If the IRS attempts to collect the taxes due on a joint return from you and you have since divorced or separated, you may be able to avoid or at least limit your liability by filing Form 8857 to request separate liability relief. If you qualify, you will be liable only for the part of the tax liability (plus interest and any penalties) that is allocable to you. If a tax deficiency is entirely allocable to your former spouse under the rules discussed below, you will not have to pay any part of it. However, you may not avoid liability for any part of a tax deficiency allocable to the other spouse if you had actual knowledge of the income or expense item that gave rise to the tax deficiency that the IRS is trying to collect. See below for details of the knowledge test.
Furthermore, you may not avoid liability to the extent that certain disqualified property transfers were made between you and the other spouse. An election may be completely denied for both spouses if transfers were made as part of a fraudulent scheme.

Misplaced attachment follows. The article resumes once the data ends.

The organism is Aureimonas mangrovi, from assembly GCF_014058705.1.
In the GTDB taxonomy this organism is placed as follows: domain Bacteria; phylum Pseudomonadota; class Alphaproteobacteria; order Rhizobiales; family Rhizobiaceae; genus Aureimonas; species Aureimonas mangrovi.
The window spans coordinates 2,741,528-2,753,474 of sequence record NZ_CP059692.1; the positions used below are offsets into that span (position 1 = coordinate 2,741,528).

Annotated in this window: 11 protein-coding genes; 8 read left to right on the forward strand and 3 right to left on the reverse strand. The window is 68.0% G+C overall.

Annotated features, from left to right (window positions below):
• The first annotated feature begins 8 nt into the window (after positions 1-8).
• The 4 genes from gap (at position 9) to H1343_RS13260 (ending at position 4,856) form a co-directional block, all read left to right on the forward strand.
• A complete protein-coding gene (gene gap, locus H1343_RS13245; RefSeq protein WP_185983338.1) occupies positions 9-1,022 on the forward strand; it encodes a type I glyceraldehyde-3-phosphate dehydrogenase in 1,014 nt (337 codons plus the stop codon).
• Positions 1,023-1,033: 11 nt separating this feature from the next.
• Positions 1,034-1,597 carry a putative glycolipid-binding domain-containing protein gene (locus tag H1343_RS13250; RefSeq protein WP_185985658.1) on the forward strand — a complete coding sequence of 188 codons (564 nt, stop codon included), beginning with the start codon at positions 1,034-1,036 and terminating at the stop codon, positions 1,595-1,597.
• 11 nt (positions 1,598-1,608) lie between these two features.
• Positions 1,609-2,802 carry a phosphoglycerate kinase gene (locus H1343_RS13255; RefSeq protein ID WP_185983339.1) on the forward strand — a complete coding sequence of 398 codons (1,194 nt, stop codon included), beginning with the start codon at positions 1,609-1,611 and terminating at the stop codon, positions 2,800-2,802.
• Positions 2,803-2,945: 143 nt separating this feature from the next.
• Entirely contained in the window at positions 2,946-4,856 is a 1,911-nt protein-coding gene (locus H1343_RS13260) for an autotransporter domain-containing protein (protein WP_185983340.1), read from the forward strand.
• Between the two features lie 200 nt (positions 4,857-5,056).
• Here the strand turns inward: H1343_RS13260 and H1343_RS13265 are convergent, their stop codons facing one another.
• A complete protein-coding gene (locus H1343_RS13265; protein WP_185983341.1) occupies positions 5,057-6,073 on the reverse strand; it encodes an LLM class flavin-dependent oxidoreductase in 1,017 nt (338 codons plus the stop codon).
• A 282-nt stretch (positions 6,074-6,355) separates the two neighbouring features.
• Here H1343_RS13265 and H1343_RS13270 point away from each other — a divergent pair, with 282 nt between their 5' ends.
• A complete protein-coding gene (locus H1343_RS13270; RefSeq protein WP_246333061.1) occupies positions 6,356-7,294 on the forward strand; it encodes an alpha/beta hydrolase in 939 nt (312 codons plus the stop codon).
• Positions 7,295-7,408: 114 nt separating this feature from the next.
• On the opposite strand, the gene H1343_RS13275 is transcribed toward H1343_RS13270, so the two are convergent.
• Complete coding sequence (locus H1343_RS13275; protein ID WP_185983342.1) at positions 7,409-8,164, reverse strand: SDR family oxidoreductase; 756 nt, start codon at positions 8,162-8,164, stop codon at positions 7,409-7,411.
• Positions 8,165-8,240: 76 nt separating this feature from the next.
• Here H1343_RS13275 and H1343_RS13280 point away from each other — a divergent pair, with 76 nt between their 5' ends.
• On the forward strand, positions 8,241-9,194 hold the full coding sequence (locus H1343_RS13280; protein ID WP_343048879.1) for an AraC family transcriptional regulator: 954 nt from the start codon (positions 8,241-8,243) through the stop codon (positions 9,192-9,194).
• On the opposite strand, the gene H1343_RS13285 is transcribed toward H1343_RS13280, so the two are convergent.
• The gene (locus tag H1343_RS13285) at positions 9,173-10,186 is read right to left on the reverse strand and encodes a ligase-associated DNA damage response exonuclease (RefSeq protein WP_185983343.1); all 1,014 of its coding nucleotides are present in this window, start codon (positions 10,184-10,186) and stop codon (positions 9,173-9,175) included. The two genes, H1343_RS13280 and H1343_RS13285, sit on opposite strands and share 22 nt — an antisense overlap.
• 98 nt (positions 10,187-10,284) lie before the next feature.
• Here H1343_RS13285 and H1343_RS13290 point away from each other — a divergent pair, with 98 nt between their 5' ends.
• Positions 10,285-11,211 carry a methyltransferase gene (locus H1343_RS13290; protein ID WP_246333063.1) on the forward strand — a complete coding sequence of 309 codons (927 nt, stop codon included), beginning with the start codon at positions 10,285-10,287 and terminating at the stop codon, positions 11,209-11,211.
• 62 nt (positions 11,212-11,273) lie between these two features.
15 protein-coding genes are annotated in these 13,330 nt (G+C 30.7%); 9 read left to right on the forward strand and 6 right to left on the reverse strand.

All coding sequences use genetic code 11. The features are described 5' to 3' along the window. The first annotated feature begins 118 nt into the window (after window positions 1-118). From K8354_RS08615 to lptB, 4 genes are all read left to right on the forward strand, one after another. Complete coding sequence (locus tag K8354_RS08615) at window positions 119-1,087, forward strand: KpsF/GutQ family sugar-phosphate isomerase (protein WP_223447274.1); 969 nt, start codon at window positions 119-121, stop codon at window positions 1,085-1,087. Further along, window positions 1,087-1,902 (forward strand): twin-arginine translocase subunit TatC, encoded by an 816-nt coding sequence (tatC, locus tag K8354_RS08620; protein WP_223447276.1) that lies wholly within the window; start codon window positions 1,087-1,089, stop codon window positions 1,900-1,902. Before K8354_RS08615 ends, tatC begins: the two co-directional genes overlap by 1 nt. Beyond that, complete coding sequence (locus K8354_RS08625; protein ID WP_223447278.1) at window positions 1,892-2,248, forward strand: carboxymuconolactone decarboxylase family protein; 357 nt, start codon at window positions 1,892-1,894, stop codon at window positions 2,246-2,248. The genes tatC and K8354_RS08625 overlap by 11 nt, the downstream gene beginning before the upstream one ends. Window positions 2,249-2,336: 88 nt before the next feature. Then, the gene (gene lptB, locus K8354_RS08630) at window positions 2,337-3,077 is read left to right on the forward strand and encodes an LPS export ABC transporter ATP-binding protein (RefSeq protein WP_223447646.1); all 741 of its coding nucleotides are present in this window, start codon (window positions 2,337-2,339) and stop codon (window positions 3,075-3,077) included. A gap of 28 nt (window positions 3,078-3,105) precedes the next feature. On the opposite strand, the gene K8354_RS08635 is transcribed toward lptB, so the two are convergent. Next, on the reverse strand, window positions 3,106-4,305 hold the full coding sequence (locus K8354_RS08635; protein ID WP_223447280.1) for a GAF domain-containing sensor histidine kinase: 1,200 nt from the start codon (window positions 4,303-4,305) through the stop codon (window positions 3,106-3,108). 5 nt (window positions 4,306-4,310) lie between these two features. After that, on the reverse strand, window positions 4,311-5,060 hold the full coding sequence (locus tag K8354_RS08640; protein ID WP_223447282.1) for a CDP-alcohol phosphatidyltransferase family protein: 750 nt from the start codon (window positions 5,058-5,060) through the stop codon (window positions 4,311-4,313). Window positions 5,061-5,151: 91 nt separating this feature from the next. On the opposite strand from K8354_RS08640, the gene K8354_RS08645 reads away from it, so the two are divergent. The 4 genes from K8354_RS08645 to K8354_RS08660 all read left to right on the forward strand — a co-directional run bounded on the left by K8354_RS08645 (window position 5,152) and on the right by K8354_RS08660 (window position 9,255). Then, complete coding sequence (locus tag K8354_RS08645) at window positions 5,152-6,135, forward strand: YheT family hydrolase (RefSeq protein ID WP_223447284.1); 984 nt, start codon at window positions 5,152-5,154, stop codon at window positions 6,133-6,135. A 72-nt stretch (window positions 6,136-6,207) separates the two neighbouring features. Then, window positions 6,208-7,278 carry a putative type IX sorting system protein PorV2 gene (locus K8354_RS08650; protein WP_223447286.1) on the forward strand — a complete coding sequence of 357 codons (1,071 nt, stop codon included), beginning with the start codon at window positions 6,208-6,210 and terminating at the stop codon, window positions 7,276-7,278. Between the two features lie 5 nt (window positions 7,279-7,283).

As with innocent spouse relief (1.7), the separate liability election applies only to tax understatements where the proper tax liability was not shown on the joint return. If the proper liability was shown but not paid, equitable relief (1.9) may be requested.
You may make the separate liability election on Form 8857 if, at the time of filing: